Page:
Readers Respond

Tuesday, August 2, 2005

Letter to the Pilot

ETA's true motives

To the Editor:

In his 2003 book "Animal Rights: The Inhumane Crusade," Daniel Brooks wrote that People for the Ethical Treatment of Animals has a long record of extremism adding, "It's more eager to violate human rights than protect animal welfare." His words were stunningly prophetic given the Virginia-based outfit's recent activities.

The story goes like this. Last month, two North Carolina PETA employees

were charged with 31 felony counts of animal cruelty each. The action was

taken after authorities found them disposing 18 animal carcasses they had just picked up from an animal shelter in a dumpster. The Associated Press reports that 13 more dead animals were also found in a van registered to PETA.

According to the San Francisco Chronicle, the arrest followed a rash of unwelcome discoveries of dead animals dumped in the area. The story is eerily similar to 1991 when PETA killed 18 rabbits and 14 roosters it had previously "rescued" from a research facility.

Needless to say, PETA is in big trouble and the news is only getting worse.

The Center for Consumer Freedom (www.petakillsanimals) reports that data filed by PETA with the State of Virginia reveals the activist group killed more than 10,000 animals from 1998-2003. In fact, PETA euthanized more than 85 percent of the animals it took in while finding homes for only 14 percent. That seems a bit ruthless, considering PETA's annual budget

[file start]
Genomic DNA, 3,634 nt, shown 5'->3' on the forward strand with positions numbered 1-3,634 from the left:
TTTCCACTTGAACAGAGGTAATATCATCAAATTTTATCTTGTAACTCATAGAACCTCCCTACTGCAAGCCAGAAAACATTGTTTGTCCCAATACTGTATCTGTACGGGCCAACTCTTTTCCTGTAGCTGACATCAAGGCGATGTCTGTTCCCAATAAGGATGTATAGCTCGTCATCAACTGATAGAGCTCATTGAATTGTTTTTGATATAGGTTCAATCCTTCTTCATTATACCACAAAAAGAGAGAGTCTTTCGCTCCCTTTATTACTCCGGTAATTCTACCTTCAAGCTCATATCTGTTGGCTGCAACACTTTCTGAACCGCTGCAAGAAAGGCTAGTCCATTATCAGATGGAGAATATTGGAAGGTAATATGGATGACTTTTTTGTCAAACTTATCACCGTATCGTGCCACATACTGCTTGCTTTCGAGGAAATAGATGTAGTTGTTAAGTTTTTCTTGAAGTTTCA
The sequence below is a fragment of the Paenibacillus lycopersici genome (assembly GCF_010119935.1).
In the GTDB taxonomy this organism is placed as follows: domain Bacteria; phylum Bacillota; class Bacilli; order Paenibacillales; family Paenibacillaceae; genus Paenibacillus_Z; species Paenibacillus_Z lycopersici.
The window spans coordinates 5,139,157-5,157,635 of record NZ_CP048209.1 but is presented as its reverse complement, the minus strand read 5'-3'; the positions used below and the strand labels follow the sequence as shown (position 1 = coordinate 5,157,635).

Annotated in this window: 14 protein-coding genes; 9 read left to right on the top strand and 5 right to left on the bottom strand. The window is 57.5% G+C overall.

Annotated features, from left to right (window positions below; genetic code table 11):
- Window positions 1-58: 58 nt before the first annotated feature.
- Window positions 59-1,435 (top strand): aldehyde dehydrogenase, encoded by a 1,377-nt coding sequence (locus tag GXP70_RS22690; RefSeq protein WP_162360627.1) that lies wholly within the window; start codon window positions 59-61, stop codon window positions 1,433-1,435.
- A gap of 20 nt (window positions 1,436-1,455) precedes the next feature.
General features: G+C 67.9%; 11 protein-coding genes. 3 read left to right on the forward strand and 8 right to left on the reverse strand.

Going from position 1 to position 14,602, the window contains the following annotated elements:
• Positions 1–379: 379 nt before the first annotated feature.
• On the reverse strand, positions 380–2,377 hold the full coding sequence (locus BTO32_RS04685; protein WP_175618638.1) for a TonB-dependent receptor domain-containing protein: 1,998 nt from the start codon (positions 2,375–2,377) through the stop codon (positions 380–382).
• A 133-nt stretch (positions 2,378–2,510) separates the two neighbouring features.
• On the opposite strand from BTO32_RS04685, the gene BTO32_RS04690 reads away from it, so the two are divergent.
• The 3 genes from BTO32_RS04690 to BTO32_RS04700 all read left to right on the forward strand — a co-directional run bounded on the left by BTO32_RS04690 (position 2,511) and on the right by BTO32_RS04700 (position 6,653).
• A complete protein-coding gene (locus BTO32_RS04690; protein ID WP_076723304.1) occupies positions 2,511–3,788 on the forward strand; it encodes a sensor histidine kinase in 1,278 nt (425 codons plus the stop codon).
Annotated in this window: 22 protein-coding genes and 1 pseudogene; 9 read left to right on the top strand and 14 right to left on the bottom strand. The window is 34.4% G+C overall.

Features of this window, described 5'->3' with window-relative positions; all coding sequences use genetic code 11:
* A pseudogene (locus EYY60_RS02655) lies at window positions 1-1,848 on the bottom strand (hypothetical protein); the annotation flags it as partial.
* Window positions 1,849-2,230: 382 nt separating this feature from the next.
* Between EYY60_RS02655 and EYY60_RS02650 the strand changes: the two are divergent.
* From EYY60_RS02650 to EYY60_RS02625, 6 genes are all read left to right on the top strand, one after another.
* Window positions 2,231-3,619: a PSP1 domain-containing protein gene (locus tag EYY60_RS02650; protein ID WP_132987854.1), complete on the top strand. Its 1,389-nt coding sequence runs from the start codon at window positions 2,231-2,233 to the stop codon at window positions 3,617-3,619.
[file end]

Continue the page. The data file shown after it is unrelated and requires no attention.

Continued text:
totals nearly $25 million.

PETA's long history of extremism is well documented. The group has

encouraged young people to drink beer instead of milk, belittled former New York City Mayor Rudy Giulliani with a "Got Prostrate Cancer?" billboard and compared modern livestock farms to Nazi concentration camps via its "Holocaust on a Plate" traveling display. In fact, the list of tactless displays, campaigns and stunts conducted by PETA in Iowa and elsewhere is almost endless.

Given the recent headlines, PETA isn't so chipper today and is in

full-blown damage control. That's because the group has been exposed for what it is... Brooks was right on target with his analysis and growing legions of consumers are questioning PETA's motives. I say welcome to the club.

- By Aaron Putze, Director,

Coalition to Support Iowa's Farmers